My blog posts revolve around my interests and vocation as a historian: the intersection of history and contemporary church life, the intersection of history and contemporary politics, serendipitous discoveries in archives or on research trips, publications and research projects, upcoming conferences, and speaking engagements.
I also blog for two other organizations, the Canadian Baptist Historical Society and the Centre for Post-Christendom Studies.
The views expressed in these blogs represent the views of the authors, and not necessarily those of any organizations with which they are associated.
During my recent tour of the NorthWind Family Ministries (NWFM) faculties in downtown Thunder Bay I made a serendipitous discovery of some original documents hanging in a hallway.
NWFM has a vibrant and critical ministry among First Nations peoples in the north, and so, on the one hand, I should not have been surprised to see such important artifacts being displayed. On the other hand, however, I was pleasantly surprised to see them because I didn’t know that such amazing documents existed.
While these documents are not a part of the official government Truth and Reconciliation Commission of Canada, they do deal with fundamental issues related to indigenous issues. As such, they are an important part of the overall telos towards truth and reconciliation.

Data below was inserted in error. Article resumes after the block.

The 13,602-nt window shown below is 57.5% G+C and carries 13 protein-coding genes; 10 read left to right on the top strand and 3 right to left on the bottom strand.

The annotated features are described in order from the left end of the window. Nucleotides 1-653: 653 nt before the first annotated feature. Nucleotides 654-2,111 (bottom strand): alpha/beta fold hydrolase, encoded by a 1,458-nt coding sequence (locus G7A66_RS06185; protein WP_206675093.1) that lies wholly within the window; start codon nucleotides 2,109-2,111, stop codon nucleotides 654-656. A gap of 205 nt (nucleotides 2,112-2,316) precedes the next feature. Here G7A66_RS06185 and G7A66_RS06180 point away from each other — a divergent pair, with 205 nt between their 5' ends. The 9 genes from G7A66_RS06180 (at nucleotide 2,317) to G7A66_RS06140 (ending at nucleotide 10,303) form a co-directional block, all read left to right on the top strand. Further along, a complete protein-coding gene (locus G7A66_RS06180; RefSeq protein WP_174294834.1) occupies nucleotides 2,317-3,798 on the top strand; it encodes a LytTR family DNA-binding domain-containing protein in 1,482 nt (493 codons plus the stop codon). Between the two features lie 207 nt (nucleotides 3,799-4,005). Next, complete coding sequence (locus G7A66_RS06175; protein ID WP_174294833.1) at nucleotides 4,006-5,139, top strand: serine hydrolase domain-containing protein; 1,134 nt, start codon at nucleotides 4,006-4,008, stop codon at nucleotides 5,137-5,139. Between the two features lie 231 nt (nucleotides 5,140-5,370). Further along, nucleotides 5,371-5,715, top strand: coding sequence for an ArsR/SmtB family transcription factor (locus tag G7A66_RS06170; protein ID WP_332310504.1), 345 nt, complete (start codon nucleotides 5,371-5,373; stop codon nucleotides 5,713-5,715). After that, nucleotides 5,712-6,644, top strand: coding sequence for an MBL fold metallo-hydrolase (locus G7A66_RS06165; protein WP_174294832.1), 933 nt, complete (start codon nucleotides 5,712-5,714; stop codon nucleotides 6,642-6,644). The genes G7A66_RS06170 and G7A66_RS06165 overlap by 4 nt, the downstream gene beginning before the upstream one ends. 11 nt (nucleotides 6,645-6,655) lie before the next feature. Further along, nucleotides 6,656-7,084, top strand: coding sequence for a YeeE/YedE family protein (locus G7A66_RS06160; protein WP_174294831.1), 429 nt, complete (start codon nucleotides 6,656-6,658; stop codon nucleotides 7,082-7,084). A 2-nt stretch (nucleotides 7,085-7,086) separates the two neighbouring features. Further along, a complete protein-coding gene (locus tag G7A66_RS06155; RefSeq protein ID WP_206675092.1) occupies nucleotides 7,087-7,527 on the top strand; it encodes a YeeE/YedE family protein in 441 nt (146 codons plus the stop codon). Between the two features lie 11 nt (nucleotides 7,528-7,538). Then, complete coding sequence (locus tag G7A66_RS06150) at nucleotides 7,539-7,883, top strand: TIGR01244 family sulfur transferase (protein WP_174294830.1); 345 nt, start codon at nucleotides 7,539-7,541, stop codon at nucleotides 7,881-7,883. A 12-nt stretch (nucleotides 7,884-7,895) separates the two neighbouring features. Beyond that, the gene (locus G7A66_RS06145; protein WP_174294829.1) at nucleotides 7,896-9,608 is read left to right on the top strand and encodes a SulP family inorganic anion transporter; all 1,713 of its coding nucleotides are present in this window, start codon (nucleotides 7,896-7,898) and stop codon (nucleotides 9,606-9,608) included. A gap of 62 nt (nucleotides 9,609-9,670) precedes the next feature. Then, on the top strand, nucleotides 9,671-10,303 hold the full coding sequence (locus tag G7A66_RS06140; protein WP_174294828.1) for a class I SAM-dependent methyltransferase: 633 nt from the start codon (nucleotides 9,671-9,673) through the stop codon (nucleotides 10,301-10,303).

One document is entitled The Covenant of the First Peoples of Canada (21 June 2006).
The other is entitled The Charter of Forgiveness and Freedom (12 June 2010).
When you read them you see a remarkable depiction of a vibrant indigenous Christian identity, a vital spiritual vision, a realistic appraisal of the past, and a hopeful dream for the future. What is most striking in the light of recent reporting of unmarked graves next to residential schools is the awareness then of such problems – and a statement of forgiveness for such wrongs. For instance, the The Charter of Forgiveness and Freedom reads in part: “We gladly share this moment with you as we break the heavy yoke of the past and walk into tomorrow unfettered by its shame. Let us find wisdom together, let us renew hope together, and let us share in the life conceived in our Creator’s heart for all of us. We forgive you.”
If reconciliation and healing is to continue, the sentiments in these two documents must be remembered and nurtured.